A court case filed by one animal rights group may cause three endangered species to become extinct.
The three species of African antelope — the scimitar-horned oryx, the addax and the dama gazelle — are already nearly extinct in their native Africa. But they are thriving on the plains of Texas, mostly on ranches where hunters pay thousands of dollars for the privilege of hunting them.
For decades this practice has meant roughly 10 percent of the herd on any given ranch is culled annually, with the proceeds allowing the ranchers to continue to feed and breed these animals.
But animal rights activists generally oppose all hunting, including hunts on exotic game ranches. They have successfully sued to have it stopped, and now the ranchers are faced with a dilemma: How do they continue to support animals which they have no economic reason to keep, but are prohibited from killing?
Since 2005 an exemption to the Endangered Species Act has allowed ranchers to raise the three species, and hunters to stalk them, without a special permit. In all, Texas ranchers had about 1,800 of the animals in 2004. With the exemption in place, those numbers swelled to more than 17,000 by 2011.
CBS News aired a “60 Minutes” feature story about the controversy on Jan. 29. Priscilla Feral, president of the animal rights group Friends of Animals, told correspondent Lara Logan that she has waged a seven-year legal battle to get the exemption overturned.
Feral won. The U.S. Fish and Wildlife Service announced a new regulation, scheduled to go into effect on April 4.
On that date, the agency says, “the three antelope species will be treated the same as all other captive-bred endangered species in the United States. Individuals in the United States who possess these three antelope species and wish to carry out otherwise prohibited activities, including interstate or foreign commerce, import, export, culling or other forms of take, must obtain a permit or other authorization from the Service.”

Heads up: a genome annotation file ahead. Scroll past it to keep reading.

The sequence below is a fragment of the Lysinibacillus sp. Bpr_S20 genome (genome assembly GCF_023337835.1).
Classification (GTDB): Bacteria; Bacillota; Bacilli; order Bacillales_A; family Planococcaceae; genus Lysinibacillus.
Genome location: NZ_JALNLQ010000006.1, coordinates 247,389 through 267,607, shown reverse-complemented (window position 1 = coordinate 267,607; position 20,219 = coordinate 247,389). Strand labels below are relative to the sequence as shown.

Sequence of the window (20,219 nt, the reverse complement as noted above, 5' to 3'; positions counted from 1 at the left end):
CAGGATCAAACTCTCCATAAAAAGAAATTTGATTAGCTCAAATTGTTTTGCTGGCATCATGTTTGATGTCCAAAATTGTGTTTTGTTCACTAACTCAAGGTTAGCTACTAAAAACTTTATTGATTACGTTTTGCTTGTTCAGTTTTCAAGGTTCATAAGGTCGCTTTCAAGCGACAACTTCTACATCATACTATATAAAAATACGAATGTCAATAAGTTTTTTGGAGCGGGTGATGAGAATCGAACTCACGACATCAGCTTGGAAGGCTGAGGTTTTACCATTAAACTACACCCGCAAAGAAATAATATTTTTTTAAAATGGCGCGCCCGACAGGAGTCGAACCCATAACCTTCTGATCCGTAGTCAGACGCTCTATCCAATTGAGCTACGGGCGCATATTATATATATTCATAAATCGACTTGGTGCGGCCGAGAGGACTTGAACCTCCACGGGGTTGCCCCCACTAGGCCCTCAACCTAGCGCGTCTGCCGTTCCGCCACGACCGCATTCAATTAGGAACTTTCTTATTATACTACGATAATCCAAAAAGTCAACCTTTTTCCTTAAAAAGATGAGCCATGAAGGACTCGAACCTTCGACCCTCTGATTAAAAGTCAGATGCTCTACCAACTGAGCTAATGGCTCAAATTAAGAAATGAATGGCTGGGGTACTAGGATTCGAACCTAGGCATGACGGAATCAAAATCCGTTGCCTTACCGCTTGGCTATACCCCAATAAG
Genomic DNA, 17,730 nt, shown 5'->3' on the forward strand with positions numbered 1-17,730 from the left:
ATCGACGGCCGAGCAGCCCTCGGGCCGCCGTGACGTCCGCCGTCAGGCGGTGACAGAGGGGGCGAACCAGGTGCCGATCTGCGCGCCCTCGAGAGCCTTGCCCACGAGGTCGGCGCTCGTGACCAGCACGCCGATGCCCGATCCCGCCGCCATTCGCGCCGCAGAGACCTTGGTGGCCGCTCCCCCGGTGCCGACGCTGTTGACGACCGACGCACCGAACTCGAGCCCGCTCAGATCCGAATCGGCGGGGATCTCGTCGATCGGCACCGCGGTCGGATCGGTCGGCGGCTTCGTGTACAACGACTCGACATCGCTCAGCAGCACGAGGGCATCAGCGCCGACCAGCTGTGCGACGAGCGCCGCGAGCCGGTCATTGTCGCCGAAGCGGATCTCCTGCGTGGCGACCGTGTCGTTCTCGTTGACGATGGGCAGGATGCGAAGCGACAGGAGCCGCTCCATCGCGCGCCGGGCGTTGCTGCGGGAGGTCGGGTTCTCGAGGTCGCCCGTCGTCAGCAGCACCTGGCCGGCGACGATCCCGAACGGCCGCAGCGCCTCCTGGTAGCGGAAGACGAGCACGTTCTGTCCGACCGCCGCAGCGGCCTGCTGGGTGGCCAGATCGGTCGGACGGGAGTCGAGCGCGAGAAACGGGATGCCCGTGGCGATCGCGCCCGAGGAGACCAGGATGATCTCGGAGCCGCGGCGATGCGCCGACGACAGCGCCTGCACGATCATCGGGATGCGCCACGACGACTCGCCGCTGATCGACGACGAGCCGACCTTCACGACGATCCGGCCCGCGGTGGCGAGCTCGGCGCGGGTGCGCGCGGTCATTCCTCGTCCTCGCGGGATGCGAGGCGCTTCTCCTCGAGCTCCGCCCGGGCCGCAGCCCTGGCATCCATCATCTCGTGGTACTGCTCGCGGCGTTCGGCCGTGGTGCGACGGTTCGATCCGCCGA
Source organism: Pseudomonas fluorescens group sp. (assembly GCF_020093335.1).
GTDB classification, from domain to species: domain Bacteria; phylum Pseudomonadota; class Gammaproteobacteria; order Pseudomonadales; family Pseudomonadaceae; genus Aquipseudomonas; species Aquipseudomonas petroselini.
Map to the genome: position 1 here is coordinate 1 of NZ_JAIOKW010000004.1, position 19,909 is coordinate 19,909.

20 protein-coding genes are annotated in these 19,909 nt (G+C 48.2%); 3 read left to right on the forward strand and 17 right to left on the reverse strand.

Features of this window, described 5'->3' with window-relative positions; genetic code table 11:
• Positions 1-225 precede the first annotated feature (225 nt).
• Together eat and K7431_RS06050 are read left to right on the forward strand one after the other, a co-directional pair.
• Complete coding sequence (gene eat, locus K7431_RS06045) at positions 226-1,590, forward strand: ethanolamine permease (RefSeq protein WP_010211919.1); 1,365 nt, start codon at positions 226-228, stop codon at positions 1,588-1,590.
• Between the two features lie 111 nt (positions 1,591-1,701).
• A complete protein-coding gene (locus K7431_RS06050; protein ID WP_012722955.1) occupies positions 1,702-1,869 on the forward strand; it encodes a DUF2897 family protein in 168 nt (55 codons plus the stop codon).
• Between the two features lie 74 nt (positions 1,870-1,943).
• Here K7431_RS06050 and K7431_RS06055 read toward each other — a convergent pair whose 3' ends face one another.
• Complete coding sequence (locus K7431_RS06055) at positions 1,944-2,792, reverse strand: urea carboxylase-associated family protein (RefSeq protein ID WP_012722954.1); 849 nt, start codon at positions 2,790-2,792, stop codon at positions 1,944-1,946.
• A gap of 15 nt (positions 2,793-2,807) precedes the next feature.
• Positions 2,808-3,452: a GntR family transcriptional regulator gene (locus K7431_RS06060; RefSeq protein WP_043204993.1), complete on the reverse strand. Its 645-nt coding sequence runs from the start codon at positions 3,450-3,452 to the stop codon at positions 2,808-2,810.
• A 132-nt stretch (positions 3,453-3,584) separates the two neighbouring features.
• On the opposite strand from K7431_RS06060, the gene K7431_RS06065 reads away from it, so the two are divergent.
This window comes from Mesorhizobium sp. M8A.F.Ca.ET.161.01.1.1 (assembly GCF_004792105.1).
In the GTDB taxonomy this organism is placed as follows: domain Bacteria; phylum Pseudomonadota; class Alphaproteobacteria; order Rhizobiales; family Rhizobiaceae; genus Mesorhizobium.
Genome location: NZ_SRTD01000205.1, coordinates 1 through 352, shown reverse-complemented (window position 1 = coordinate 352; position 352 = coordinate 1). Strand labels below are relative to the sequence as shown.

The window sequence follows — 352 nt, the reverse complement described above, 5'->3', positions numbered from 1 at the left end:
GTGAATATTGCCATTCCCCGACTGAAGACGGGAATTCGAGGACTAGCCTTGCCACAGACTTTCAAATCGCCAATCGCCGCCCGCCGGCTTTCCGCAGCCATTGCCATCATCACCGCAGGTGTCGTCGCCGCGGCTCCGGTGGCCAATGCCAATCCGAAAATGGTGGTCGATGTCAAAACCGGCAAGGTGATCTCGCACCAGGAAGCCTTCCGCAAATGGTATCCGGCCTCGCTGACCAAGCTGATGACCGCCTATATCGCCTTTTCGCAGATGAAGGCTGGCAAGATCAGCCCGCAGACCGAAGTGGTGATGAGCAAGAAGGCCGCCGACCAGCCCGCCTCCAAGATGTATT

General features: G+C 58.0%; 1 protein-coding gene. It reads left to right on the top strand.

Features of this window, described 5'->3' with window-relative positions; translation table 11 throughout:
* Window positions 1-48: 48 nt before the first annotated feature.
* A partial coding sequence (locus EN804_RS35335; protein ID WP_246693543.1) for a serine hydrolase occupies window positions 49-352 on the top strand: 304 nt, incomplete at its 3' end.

Addax on a Texas game ranch (Christian Mungall, courtesy of
Kyle Wildlife LP and the Exotic Wildlife Association)
Fish and Wildlife Service spokeswoman Vanessa Kauffman told The Daily Caller that the permitting process is neither difficult nor expensive, and said her office is moving to expedite the permitting process for the ranchers.
The ranchers disagree.
Exotic Wildlife Association executive director Charly Seale, a game rancher himself, told TheDC that while the permitting process is not particularly expensive — just a few hundred dollars — it involves a difficult and lengthy process.
“It’s not expensive. It is arduous,” he said. “One permit is seven pages, the other is two pages. Under perfect conditions where every ‘T’ is crossed and every ‘I’ dotted it’s taking six months to get the permits.
“This is our private property,” he insisted. “We shouldn’t have to fill out even a half-page permit to do what we want with our property.”
Petitioning the government is just the beginning. In a time when animal rights groups are increasingly litigious and vocal — and, some say, dangerous — permit applicants’ personal information is also made public.
“You have to put your full name and address on them,” Seale said. “They put you in a registry where every animal rights wacko out there knows who you are.”
Darren LaSorte, who manages government affairs issues for the National Rifle Association, agreed that hunters’ safety is bound to be a problem when the government publicizes their names and addresses. The first hunter who took a wolf when hunting was reopened in Montana, he said, had “animal rights wackos bombard” him with threats.
The government maintains that the Friends of Animals court case forced its hand, but LaSorte said it was nothing of the kind.
“We believe they could have waited until the appellate case ran its course,” he told TheDC. “Knowing that this was going to be appealed, they should have waited until the appellate court had its say.”